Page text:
OS WEEKEND FICTION
Scene: A bench in Central Park, New York City
Cast: Ruth and Leo, an older married couple, eating lunch
Two homeless young men.
Ruth: Listen carefully, this won’t be easy for you to hear.
Leo (shrugging): So don’t tell me.
Ruth: You really need to hear this, Leo.
Leo: You think I need to hear it. I don’t. I’m not listening. My ears are closed. I have wax. (Waving a spear of dill pickle) I’m out to lunch.
Ruth: You are always out to lunch. I can never have a serious conversation with you.
Leo: Sure, you can . Every Tuesday between one and four I am available for serious conversation. Better book early though.
Ruth: Leo, you know that’s when my bridge group plays.
Leo (shrugging) That’s tough.
Ruth: Three hours a week. You begrudge me a crummy three hours a week to be with my friends?
Leo: Good! Plenty of time for you to tell each other things you don’t want to hear and to leave your poor husbands alone.
Ruth: I think you are losing touch with reality, Leo.
Leo: Your reality. Maybe there are other realities. Maybe there are parallel universes where we are sitting on this bench discussing how to spend a million dollars and not waiting to hear things we don't want to hear.
Ruth: So now you’re a scientist? Watching “Through the Wormhole” doesn’t make you a scientist, Leo.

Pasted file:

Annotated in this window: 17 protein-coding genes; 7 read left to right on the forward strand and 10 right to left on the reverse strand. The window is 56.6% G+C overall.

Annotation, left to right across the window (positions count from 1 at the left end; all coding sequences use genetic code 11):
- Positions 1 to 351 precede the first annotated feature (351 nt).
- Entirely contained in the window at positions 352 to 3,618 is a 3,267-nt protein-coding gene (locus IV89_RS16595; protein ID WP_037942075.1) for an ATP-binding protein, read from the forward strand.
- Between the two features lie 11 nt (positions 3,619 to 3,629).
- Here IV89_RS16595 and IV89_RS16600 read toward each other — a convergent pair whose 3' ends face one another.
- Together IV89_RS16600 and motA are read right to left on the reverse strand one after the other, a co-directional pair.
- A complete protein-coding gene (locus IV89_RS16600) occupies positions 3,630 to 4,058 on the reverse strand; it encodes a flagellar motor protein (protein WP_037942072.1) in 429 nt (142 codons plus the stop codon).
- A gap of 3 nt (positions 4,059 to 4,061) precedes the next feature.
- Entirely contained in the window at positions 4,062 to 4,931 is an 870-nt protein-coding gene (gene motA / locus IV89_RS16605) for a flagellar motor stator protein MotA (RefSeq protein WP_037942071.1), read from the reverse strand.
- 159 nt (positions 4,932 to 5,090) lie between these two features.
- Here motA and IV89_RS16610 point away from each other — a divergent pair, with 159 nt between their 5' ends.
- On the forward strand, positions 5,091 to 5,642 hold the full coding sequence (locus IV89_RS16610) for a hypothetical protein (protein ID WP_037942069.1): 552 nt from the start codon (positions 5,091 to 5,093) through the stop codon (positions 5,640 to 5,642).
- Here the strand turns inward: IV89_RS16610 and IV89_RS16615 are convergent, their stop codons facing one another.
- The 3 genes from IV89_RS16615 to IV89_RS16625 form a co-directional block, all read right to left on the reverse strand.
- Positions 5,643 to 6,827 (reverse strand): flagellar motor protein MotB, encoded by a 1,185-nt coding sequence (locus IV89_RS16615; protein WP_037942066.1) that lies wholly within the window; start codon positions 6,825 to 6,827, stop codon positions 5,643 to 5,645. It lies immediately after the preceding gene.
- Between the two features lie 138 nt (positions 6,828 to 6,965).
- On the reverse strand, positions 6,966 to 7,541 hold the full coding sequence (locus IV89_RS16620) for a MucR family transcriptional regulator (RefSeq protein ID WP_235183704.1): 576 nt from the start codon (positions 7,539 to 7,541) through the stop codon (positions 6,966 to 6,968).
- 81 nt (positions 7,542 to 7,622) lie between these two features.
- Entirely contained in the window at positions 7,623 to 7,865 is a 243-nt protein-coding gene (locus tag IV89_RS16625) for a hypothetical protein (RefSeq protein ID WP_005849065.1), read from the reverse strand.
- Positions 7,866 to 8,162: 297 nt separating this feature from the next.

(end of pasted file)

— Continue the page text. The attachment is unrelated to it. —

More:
Leo (shrugging) And watching “Dancing with the Stars” doesn’t make you Ginger Rogers.
Ruth: Don't try to confuse me, Leo. I think you are saying the same thing I am saying.
Leo: If we are both saying the same thing, we don’t need to talk. We can just eat our sandwiches and say the same thing to each other inside our heads.
Ruth: You never want to hear bad news.
Leo: Wrong, Ruth! I love bad news! I love it when the accountant calls to say my pension is heading for the toilet. I jump with joy when the doctor tells me I have the Alzheimer. It’s like Christmas when I hear my son is divorcing. You’re wrong, Ruth, bad news to me is like manna from heaven, and you, my dear, are the Moses of bad news, a nattering nabob of negativism, a burning bush of calamity!
Ruth: Don't be so dramatic, dear. You don’t have Alzheimer’s. You’re just forgetful.
Leo: I don’t forget the bad stuff, Ruth.
Ruth: And you’re talking too loud. Those people at the next bench are looking over.
(Leo leans forward and looks toward the neighboring bench. He sees two scruffily dressed young men)
Leo: They’re bums! Who cares what they think? They’re bums.
Ruth: Not so loud! Oh dear, now one of them is coming over.
Leo: Oh, great! Now we're going to get mugged. We couldn’t eat in the deli. We had to eat in the park, because you had something to tell me. Have you told me anything? No! You had bad news? Well here's real bad news: we're getting mugged. I hope you’re happy.
(An unshaven young man wobbles over to their bench)
Young man: Hey, mister, can you spare some change.
Leo: Spare change? No, I can’t spare a dime. I need every cent. No point in mugging me, because all I have is this pickle.
(He holds out his sagging spear of dill to the young man who takes it and wanders back to his bench gazing at the pickle in a confused manner.)
Leo: Great! He took my pickle. I have a pastrami sandwich and no pickle. That's great. Great lunch this turned out to be.
Ruth: You offered him your pickle, Leo. You were trying to be smart, as usual. You offered him your pickle because you didn’t think he would take it, but he did. Now you don’t have a pickle. It was a limp pickle anyway.
Leo: Don’t go there, Ruth. I don’t want to hear it!